The cylindrical surface 39 and each of the corresponding opposite surfaces 52 and 53 linearly contact at contact portions P, respectively. A radial direction R1 crossing the contact portion P of one opposite surface 52 and one opposite surface 52 form the above-described degree of angle H, and a radial direction R2 crossing the contact portion P of the other opposite surface 53 and the other opposite surface 53 form the above-described degree of angle H.

The contact portion P of one opposite surface 52 and the contact portion P of the other opposite surface 53 are aligned on a cylindrical surface B having a predetermined curvature radius where a center axial line E of the outer shaft 10 is the center. In addition, the shaft-direction groove 26a of the outer shaft 10 may be formed in a V-lettered shape in cross section.

As viewed along the shaft direction S, a distance J1 between the contact portion P of one opposite surface 52 and the center axial line E of the inner shaft 11 is made equal to a distance J2 between the contact portion P of the other opposite surface 53 and the center axial line E of the inner shaft 11 (J1=J2).

The cylindrical surface 39 forms a predetermined contact angle α relative to each of the corresponding opposite surfaces 52 and 53 of the shaft-direction groove 26a. The contact angle α refers to an angle formed between a tangent line of the cylindrical surface B in the contact portion P and a tangent line D of the shaft-direction groove 26a in the contact portion P.

In other words, the contact angle α is equivalent to an angle (at each contact portion P) formed between: a line of action β of a force applied from the shaft-direction groove 26a to the resin member 36; and a virtual plane F including the center axial line E of the outer shaft 10 and passing through the contact portion P.

A value of the contact angle α is preferably set to a range of 30 to 60 degrees, and more preferably, set to a range of 40 to 50 degrees. In the present embodiment, the contact angle α is set to 45 degrees, for example.

With reference to FIG. 5 and FIG. 6, in the motor vehicle steering system having the above-described schematic configuration, when the steering angle θ is equal to or less than a predetermined steering angle |θ1|, the inner shaft 11 and the outer shaft 10 can transmit a torque to each other via the resin member 36 only. In other words, by the resin member 36, both shafts 10 and 11 are supported in a floating manner. At this time, the torque T acted between both shafts 10 and 11 acts in the tangential direction of the cylindrical surface B at the contact portion P.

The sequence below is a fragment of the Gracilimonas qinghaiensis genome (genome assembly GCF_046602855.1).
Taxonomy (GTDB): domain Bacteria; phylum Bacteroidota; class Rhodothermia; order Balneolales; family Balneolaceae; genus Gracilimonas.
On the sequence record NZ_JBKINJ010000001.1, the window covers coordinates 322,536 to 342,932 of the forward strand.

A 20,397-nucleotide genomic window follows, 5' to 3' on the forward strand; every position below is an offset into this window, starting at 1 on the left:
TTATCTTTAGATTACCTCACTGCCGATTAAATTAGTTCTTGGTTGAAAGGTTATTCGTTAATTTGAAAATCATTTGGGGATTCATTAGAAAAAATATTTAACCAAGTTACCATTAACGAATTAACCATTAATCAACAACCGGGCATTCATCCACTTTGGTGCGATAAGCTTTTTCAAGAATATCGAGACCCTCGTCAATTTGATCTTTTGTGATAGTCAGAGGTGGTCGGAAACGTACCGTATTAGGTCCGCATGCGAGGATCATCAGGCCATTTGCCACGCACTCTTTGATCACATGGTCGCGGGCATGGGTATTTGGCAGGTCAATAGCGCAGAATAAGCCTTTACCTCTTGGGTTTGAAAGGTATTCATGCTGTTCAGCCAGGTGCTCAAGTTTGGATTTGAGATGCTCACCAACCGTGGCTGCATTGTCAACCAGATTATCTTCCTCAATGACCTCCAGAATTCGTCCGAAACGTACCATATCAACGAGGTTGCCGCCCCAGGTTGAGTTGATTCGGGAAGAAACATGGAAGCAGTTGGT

On the other hand, when the steering angle θ exceeds a predetermined steering angle |θ1|, the elastic deformation of the resin member 36 in the circumferential direction C exceeds a predetermined amount. Thereby, the female serration portion 27 of the outer shaft 10 and the male serration portion 29 of the inner shaft 11 are meshed with each other, and as a result, between the female serration portion 27 and the male serration portion 29 of the inner shaft 11, the torque can be transmitted.

According to the present embodiment, the following operation and effect can be provided. That is, even when the steering angle θ is equal to or less than a predetermined steering angle |θ1|, both shafts 10 and 11 are elastically coupled by the resin member 36 in the circumferential direction C. Thereby, when the steering member 2 is steered, a counter force torque (as a counteraction) equal to the input torque according to the steering angle θ can be generated, steering deficiency or steering excess can be prevented, and driver's steering drift can be prevented.